If a person wants to know the value the city’s masters place on Manhattan and it’s rich residents below the have/have not border of 110th Street, all one has to do is compare the condition of Manhattan subway stations there, to ones in upper Manhattan, the Bronx, Queens, Brooklyn, and the stations of the Staten Island Railway. Continue reading “In the City: Manhattan’s Bitch and Haven’t Head, Will Travel”

Life’s Little Mysteries

The L train wasn’t running today between Lorimer and Myrtle-Wyckoff. This means shuttle buses, always a nightmare of overcrowding, jarring rides, and lengthy trips between even the shortest of stops. It means frustration and bristling tempers, curses at the MTA, and general misery all around. This happens a lot on the L. From Lorimer to Myrtle-Wyckoff, or Broadway Junction to Canarsie, the line finds itself shut down for maintenance, and the lack of express tracks means nothing moves. No way, no how, and it’s on up to the streets for the straphangers. Continue reading “Life’s Little Mysteries”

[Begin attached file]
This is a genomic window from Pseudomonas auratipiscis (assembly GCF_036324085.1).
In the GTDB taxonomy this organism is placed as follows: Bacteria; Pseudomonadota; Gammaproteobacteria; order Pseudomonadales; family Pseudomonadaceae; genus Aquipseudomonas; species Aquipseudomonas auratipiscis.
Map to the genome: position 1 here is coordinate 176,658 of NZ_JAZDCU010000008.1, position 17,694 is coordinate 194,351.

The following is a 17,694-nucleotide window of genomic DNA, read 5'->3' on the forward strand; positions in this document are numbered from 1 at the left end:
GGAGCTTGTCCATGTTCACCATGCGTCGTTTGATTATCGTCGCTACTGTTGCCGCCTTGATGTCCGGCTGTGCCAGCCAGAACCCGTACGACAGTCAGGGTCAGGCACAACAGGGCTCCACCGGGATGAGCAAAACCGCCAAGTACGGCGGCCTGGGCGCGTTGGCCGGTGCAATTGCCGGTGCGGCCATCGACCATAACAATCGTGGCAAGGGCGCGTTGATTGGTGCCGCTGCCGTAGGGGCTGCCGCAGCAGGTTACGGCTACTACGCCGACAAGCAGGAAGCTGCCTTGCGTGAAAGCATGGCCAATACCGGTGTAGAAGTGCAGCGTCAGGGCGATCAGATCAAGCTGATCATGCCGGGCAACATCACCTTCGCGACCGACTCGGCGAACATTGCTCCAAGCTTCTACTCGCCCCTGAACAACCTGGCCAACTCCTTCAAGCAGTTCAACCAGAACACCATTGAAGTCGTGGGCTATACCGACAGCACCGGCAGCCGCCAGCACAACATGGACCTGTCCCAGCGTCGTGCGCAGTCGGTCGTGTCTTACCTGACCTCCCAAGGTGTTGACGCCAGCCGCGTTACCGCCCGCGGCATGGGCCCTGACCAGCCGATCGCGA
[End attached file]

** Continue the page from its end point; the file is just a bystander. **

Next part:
“Well, Looks Like Yer Gonna Need a Complete Overhaul.”

Site version #004 launched today. Movable Type on the backend, along with much input from tcc and stg54 on the new skin. My neighbors must think I’m the most unpleasant sonofabitch on the face of the planet. I’ve been working from home now for almost three years, and often the silence of my apartment is bookended by occasional profane explosions directed at a perfectly fine piece of code that just refuses to work. Such is my life as a web developer. Code is among the most elegant and evil of humankind’s inventions, a series of devices designed to enlighten and to obfuscate. Any rookie programmer, no matter the language, has the same experience when they first begin, the horrifying realization that code operates on its own logic, just different enough from what a lifetime of experience with ethnic and national languages has taught us, that the very way a person thinks has to accommodate itself to the demands of the code. In the end, even after becoming comfortable with a new way of thinking, problems usually turn out to be simple syntax error. For those of you unfamiliar with programming, imagine you were stone drunk and had to write a ten page paper due in the morning, and every time you made a typo, your word processing program would call you an idiot and refuse to work. But you’ve got tunnel vision, you can’t see what the error is. Then, in order to get something, anything, done, you search on the web for someone who has written a paper on the same subject as you, and blatantly plagiarize them. And that’s okay! Don’t worry, though. You’ll get better, or you won’t be able to find any work. Welcome to the world of website development. Continue reading ““Well, Looks Like Yer Gonna Need a Complete Overhaul.””